Neil Young

(Original photo by Gus Philippas)
by Laura Fedele | 11/06/2017 | 12:05am

Neil Young illustration by Andy Friedman

Nobody tells Neil Young what to do. Famously headstrong and opinionated, the determination that drove him to change gears so many times in his career is the very thing that made him a world-famous musician in the first place.

Respect for this godfather of grunge runs like rivers through every rock band that’s plugged in an amp since. Certainly there would be no Pearl Jam, no Nirvana, no My Morning Jacket. But you can also credit him for the beautifully odd sensitivities you find in Radiohead and Beck ballads.

Neil Percival “Shakey” Young really was from that little town in North Ontario, raised by his fiercely loyal mother from age 12 on. An early bout of polio (coincidentally, the same epidemic that caught Joni Mitchell in its wake) and its rough physical aftermath helped turn him from a chubby kid to a lean, hungry young man.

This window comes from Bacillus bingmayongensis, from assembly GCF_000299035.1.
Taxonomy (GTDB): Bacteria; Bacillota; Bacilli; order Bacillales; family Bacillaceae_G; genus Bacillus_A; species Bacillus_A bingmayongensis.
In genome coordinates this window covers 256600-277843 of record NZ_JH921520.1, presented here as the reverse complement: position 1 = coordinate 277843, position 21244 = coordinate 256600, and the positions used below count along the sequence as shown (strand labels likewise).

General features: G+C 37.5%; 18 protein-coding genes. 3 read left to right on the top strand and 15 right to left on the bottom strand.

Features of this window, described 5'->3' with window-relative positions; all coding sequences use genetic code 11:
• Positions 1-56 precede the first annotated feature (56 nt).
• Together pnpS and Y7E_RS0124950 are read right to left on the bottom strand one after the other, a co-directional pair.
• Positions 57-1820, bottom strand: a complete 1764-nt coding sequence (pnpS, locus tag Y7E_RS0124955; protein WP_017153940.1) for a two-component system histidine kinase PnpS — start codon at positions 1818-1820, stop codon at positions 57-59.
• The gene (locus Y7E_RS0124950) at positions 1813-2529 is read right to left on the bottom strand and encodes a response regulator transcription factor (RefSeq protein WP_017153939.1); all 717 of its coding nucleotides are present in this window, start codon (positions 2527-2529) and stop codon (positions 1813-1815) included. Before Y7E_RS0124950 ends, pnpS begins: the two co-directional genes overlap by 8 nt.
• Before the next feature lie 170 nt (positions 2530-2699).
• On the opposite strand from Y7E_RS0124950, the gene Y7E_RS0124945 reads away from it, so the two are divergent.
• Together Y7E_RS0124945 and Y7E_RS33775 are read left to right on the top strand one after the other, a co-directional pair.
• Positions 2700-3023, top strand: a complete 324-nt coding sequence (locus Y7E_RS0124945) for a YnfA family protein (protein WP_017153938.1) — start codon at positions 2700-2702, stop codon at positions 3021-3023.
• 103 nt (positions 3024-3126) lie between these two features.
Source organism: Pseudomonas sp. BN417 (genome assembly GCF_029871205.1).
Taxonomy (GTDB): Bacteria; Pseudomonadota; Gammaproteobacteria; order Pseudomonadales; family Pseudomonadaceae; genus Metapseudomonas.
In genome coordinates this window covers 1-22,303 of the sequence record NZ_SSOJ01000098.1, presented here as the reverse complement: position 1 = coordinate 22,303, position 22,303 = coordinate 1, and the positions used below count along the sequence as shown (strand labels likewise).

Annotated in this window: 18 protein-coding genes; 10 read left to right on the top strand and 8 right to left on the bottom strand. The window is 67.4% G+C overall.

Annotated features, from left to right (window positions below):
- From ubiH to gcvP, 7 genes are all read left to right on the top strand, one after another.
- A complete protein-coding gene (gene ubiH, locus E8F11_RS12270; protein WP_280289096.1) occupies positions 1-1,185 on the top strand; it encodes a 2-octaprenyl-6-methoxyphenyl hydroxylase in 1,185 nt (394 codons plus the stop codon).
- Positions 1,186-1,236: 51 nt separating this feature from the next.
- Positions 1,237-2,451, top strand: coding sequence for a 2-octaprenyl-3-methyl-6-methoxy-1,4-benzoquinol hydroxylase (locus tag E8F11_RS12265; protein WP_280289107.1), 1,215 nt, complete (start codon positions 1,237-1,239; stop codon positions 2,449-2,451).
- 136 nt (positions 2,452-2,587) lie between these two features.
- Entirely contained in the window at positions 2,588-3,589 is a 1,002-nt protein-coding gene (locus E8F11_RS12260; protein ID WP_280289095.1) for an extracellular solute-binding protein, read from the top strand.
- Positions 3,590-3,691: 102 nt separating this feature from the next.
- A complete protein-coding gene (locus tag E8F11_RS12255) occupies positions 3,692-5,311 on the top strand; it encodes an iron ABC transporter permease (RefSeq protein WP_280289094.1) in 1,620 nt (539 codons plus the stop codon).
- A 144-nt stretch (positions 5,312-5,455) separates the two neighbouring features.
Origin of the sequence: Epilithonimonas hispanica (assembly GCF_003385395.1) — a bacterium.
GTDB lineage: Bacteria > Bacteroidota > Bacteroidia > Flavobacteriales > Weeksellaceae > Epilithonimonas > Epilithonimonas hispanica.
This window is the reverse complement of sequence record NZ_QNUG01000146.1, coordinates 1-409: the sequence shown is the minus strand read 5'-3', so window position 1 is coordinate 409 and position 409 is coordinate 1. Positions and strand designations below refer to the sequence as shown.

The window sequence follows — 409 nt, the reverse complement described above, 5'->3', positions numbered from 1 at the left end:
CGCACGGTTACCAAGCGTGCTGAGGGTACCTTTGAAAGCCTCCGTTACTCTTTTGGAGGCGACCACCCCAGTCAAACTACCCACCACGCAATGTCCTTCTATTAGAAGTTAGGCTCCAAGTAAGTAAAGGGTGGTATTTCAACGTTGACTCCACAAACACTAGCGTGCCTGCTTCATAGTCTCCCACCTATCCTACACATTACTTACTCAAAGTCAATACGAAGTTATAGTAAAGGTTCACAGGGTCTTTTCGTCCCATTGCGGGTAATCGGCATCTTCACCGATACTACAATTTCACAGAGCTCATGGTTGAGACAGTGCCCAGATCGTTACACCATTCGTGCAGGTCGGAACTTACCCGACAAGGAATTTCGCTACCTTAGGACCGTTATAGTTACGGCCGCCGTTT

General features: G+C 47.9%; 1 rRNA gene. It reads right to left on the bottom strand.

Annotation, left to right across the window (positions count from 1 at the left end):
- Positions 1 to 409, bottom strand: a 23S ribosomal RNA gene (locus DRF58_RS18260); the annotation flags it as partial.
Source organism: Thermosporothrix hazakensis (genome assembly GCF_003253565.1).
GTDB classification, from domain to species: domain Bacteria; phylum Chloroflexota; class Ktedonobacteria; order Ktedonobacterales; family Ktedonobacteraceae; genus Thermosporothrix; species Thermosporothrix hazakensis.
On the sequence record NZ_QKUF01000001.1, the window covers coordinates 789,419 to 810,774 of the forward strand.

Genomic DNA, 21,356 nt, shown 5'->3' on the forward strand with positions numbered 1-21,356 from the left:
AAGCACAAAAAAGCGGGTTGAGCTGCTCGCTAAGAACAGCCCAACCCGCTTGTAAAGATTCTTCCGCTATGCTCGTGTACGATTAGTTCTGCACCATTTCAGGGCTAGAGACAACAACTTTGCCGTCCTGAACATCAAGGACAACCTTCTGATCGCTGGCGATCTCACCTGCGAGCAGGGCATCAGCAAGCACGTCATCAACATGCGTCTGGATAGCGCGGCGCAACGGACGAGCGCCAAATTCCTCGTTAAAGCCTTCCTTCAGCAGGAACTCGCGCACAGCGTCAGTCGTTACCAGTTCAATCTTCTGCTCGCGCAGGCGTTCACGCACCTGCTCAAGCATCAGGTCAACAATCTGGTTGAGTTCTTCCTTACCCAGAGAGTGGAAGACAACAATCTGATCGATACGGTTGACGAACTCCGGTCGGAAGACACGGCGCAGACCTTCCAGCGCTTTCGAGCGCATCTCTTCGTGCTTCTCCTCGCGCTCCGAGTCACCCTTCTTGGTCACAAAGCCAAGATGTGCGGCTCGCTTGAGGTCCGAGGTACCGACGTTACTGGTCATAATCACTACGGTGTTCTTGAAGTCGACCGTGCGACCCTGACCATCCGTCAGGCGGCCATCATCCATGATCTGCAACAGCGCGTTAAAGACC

Inspired first by the ‘50s rock and roll on the radio, he graduated from plastic ukulele to electric guitar. But the folkier sounds of Bob Dylan (still a friend) and Phil Ochs inspired him to trade in the ax for a 12-string acoustic, on which he wrote the first songs that trickled into the public eye.

When Young didn’t set the world on fire from Winnipeg, told too many times that his “shaky” voice would hold him back, he doubled down. Piloting one of an endless number of vintage cars down endless Canadian roads, spending about as much time under them as in them (want one?), he swore to himself he’d make his musical fortune in America.

After a few too many times getting bounced back across the border from Detroit, Young packed up an old hearse with friends and gear and made out for L.A.  Stephen Stills was there, somewhere; he had established a beachhead and loomed in the distance as a fuzzy target. Luckily they caught sight of each other in a traffic jam, and history was made.